I’ve had a new thought on my career path: radio. I’ve always known I wanted to be a journalist, and for the longest time I thought writing was the way to go. Work in a newsroom, do the Rory Gilmore, Bob Woodward thing for the rest of my life.
But as I become more aware of the TYPE of journalism I want to do, and I look at the places I turn to for quality reporting, I’m finding myself reading fewer newspapers and listening to more public radio. I feel like I can rely on the reporters on NPR to give me the news in a fair and unbalanced way.
I also look to the future of my life, and what kind of lifestyle I want to live. Sure, I want to be able to provide my readers/listeners with breaking news and tell them what I believe to be important, but there’s something comforting about the pace of radio news. It’s not in-your-face. Often, it’s not the same-old breaking news story. Instead, it’s the untold story. It’s the quirky piece that you didn’t even realize you were interested in. It’s the piece that takes a week or two of sitting down with someone and getting their story and recording natural sound and giving a listener an experience of the senses, beyond what’s on the page. These things are intriguing for me.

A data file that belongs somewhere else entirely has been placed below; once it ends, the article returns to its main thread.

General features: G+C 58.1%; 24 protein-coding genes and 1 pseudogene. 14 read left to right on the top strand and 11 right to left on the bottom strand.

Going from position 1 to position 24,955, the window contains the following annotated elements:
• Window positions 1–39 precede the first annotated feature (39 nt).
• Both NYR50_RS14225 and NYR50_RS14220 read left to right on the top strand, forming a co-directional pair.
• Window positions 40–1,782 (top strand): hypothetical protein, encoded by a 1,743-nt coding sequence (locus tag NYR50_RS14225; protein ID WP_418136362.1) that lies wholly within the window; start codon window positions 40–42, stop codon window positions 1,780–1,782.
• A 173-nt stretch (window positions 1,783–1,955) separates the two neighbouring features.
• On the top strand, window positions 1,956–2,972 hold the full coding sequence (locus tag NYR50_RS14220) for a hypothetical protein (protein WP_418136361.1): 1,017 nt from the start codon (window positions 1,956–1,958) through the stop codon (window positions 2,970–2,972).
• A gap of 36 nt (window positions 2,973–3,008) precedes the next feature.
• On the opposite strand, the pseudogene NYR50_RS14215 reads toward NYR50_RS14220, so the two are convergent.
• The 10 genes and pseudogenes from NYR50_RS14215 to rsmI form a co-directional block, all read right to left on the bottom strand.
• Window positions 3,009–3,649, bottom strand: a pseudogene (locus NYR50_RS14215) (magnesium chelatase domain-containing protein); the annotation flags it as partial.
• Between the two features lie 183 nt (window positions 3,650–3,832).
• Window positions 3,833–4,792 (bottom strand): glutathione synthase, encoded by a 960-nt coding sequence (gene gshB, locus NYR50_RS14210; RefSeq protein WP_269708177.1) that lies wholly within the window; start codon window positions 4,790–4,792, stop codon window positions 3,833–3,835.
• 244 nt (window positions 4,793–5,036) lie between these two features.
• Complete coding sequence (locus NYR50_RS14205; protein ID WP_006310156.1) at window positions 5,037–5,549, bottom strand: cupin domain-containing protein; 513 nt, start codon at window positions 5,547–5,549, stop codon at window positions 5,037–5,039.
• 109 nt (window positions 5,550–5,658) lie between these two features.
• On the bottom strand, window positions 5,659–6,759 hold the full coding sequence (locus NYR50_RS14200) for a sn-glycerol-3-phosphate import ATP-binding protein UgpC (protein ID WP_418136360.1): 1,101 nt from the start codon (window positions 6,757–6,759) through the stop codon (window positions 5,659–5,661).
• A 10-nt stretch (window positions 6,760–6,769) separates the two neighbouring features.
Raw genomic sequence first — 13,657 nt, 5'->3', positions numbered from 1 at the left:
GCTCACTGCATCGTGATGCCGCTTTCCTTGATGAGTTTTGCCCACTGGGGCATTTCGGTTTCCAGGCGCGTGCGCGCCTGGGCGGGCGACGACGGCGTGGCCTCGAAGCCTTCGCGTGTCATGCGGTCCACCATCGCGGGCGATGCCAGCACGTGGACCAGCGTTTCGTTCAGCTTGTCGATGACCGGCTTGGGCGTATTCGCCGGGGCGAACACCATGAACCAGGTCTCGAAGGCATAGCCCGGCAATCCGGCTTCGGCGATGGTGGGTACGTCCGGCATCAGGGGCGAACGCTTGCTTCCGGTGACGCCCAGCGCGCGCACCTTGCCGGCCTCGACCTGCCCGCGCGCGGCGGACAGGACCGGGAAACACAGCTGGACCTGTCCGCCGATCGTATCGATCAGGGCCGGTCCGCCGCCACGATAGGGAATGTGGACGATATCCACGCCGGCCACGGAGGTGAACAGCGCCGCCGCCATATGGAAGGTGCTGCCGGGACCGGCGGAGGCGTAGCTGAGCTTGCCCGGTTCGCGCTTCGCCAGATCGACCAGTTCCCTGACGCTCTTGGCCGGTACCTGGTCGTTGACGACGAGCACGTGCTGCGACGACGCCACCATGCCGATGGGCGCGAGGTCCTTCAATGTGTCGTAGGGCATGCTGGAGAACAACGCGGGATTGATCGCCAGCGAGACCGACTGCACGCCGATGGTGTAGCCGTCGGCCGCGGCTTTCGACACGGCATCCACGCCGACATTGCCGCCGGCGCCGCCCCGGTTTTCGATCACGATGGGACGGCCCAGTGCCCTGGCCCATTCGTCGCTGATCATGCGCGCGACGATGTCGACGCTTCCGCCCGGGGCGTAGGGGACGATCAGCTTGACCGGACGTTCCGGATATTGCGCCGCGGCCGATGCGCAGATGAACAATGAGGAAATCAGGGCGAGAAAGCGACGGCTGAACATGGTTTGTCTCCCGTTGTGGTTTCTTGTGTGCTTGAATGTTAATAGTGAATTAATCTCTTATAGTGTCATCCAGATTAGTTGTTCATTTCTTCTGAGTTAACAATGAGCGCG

And yet, it is difficult for me to let go of the written word. Luckily, that’s not the way radio works anymore. More than any other type of media, public radio is embracing multimedia. That means along with audio, they’re doing video, photo slideshows, online stories, using social media and connecting with listeners on many platforms. This also is appealing to me.
I’ve got a few more months before I decide what my experience will be like as I enter the upper-level of journalism classes. Whether or not I pursue a broadcast track or a print track, I know I can take my journalistic skills and do something fulfilling for the rest of my life, even if it wasn’t exactly what I had planned.